"The next evening Solly was to go to Coney Island with me at seven. At eight o'clock he hadn't showed up. I went out and found a cab. I felt sure there was something wrong.
"'Drive to the Back Home Restaurant on Third Avenue,' says I. 'And if I don't find what I want there, take in these saddle-shops.' I handed him the list.
"'Boss,' says the cabby, 'I et a steak in that restaurant once. If you're real hungry, I advise you to try the saddle-shops first.'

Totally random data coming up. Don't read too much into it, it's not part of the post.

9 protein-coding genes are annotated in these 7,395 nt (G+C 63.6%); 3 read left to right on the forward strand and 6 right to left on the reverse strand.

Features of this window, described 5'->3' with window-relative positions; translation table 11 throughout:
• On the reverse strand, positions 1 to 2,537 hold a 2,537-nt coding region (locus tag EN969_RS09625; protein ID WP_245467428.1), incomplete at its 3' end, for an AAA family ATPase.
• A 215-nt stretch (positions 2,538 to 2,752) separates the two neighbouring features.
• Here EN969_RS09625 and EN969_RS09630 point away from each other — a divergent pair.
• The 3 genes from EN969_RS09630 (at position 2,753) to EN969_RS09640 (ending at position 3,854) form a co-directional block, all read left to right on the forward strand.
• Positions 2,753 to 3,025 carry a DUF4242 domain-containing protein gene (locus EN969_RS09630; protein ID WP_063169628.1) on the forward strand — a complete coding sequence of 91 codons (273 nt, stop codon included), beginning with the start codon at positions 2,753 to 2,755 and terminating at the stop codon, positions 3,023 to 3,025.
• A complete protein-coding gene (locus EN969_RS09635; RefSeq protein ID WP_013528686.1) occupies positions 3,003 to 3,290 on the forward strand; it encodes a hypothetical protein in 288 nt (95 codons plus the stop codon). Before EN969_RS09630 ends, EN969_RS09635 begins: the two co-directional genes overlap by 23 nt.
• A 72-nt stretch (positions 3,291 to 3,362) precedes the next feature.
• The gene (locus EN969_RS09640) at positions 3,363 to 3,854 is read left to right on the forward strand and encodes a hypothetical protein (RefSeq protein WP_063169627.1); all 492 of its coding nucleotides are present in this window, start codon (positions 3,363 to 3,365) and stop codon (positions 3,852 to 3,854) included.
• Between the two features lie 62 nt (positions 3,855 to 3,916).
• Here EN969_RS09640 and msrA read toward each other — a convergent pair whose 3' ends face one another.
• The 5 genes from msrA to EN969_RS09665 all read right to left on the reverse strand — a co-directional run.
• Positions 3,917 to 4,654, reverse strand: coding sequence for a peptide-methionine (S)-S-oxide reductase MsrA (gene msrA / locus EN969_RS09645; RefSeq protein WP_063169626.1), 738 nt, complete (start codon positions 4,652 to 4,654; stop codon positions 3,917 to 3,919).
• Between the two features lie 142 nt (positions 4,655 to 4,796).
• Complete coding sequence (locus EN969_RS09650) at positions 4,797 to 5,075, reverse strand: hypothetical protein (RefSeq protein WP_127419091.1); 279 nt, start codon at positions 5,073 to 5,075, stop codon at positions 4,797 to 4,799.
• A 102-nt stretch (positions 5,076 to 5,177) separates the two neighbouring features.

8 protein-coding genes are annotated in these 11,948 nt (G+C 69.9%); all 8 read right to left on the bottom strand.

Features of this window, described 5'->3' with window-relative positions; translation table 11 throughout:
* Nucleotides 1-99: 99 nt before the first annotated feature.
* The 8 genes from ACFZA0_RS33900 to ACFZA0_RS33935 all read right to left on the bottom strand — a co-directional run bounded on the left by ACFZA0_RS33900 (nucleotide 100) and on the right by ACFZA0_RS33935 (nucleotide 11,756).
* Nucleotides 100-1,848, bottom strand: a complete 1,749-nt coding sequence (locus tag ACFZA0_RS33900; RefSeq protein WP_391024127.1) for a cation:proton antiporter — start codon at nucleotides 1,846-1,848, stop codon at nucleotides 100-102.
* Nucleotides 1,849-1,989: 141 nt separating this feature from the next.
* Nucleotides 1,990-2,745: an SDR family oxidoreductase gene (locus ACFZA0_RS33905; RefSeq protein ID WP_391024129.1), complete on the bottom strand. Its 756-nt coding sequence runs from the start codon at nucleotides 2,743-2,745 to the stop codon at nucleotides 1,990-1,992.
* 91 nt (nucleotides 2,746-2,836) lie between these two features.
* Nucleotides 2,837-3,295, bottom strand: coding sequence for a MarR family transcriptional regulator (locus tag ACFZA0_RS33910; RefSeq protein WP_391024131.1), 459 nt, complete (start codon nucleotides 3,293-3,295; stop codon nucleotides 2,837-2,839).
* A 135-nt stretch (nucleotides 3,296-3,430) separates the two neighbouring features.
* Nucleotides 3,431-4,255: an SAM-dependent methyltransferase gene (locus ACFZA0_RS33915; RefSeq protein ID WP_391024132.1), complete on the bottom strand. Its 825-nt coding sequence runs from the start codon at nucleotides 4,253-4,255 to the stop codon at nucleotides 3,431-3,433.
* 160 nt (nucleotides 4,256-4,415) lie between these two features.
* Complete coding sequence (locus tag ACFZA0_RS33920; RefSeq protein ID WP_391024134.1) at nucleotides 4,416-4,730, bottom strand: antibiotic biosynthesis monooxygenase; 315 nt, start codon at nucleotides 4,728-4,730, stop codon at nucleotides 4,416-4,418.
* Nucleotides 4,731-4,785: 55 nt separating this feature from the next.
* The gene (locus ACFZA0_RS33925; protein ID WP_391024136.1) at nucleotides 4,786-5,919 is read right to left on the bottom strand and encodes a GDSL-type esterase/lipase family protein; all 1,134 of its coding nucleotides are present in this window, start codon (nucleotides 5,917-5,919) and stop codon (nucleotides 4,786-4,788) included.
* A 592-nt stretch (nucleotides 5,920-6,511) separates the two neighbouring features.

"'I'm a detective,' says I, 'and I don't eat. Hurry up!'
"As soon as I got to the restaurant I felt in the lines of my palms that I should beware of a tall, red, damfool man, and I was going to lose a sum of money.
"Solly wasn't there. Neither was the smooth-haired lady.
"I waited; and in an hour they came in a cab and got out, hand in hand. I asked Solly to step around the corner for a few words. He was grinning clear across his face; but I had not administered the grin.
"'She's the greatest that ever sniffed the breeze,' says he.